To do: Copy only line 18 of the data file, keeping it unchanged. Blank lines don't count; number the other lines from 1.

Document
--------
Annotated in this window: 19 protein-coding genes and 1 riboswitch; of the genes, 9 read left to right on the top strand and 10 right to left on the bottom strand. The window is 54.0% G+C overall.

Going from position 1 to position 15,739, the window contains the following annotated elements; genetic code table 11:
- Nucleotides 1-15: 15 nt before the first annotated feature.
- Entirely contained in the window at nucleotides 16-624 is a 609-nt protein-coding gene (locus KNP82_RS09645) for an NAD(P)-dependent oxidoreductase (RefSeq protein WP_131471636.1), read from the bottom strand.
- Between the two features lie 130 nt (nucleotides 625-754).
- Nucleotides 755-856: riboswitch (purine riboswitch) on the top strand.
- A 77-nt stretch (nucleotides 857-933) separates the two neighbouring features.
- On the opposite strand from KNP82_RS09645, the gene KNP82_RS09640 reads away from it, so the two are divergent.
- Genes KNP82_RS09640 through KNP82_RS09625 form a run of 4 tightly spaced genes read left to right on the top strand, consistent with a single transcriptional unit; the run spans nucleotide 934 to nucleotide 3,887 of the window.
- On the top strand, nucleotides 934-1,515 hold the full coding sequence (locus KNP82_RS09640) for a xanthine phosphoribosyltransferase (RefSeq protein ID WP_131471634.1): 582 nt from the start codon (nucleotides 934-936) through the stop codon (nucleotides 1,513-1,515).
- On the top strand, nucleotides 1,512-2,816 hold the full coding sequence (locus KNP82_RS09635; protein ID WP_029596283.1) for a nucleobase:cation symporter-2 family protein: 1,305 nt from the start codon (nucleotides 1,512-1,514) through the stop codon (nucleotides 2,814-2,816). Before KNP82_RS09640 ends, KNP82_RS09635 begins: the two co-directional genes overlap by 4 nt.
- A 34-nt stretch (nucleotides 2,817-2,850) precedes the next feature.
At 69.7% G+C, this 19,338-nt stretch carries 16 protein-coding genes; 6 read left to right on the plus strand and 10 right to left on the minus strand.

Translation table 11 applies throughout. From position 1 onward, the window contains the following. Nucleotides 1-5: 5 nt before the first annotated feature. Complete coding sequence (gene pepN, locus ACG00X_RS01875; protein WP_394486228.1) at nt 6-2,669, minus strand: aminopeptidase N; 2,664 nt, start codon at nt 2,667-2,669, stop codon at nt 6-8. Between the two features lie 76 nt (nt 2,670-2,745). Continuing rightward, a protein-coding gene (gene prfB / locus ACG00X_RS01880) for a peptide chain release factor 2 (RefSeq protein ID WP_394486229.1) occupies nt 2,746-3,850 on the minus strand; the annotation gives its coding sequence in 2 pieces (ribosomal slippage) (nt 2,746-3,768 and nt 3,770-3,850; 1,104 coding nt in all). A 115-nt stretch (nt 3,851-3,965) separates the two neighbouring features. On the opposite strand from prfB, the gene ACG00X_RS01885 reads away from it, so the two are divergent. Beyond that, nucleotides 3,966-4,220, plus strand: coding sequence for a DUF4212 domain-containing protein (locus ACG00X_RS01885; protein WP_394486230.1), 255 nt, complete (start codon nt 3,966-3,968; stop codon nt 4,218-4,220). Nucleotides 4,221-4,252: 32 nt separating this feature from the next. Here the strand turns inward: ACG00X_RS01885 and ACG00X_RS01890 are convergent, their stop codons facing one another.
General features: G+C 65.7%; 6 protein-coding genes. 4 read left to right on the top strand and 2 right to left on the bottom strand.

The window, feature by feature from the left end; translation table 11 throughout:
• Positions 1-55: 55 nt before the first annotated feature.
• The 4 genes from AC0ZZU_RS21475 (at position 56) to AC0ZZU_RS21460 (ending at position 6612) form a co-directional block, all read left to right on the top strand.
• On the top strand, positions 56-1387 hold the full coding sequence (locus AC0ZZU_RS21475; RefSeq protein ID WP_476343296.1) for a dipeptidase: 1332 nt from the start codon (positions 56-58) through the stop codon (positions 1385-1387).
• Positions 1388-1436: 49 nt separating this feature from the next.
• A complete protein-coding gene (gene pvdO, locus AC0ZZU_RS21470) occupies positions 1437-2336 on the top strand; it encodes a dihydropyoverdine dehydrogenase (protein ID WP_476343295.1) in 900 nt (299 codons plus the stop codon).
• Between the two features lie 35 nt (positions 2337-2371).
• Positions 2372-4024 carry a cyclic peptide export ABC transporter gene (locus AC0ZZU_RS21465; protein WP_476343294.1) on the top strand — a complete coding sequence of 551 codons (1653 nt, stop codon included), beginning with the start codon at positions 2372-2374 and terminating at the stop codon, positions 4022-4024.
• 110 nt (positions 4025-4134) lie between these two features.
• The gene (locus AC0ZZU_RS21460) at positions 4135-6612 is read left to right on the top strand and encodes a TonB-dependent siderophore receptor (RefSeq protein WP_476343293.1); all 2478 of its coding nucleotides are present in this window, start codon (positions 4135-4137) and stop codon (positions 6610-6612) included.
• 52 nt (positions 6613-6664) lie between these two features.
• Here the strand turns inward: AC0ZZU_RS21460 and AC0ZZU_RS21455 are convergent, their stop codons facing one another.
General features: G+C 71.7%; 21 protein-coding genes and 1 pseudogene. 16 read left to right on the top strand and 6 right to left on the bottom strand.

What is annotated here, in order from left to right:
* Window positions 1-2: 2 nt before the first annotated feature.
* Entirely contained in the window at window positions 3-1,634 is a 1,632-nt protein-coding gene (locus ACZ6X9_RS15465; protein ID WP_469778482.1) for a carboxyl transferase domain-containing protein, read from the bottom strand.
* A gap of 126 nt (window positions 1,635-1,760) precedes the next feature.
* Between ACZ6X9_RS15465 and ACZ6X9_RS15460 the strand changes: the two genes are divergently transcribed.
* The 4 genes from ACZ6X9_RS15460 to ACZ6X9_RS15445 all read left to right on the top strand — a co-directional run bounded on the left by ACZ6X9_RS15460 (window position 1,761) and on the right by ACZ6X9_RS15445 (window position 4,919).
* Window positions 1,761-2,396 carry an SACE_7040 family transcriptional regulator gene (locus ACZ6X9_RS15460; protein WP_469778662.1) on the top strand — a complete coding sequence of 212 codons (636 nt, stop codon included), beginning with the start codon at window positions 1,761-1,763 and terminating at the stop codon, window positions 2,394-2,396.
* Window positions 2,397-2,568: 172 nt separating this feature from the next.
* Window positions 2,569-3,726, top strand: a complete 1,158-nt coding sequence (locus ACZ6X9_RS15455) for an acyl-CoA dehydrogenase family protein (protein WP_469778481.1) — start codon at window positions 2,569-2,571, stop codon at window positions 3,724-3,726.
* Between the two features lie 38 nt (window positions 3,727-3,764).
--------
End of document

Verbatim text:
• The 4 genes from AC0ZZU_RS21475 (at position 56) to AC0ZZU_RS21460 (ending at position 6612) form a co-directional block, all read left to right on the top strand.